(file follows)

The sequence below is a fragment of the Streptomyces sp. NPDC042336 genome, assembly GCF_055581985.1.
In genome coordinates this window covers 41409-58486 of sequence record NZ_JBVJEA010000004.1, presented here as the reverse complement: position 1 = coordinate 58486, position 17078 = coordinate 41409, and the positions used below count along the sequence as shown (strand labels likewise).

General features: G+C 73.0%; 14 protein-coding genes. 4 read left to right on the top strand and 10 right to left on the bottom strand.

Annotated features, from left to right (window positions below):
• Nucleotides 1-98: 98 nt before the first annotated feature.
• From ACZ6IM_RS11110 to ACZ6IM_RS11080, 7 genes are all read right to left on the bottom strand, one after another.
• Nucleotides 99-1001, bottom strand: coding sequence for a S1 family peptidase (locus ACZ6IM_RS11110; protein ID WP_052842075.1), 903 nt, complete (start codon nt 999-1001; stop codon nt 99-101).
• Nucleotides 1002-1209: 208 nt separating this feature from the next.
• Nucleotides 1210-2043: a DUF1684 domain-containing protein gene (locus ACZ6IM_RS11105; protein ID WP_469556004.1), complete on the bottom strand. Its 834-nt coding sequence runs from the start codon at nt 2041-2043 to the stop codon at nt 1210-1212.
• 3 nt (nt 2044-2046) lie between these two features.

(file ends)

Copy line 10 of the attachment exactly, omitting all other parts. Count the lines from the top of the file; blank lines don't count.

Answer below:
• 3 nt (nt 2044-2046) lie between these two features.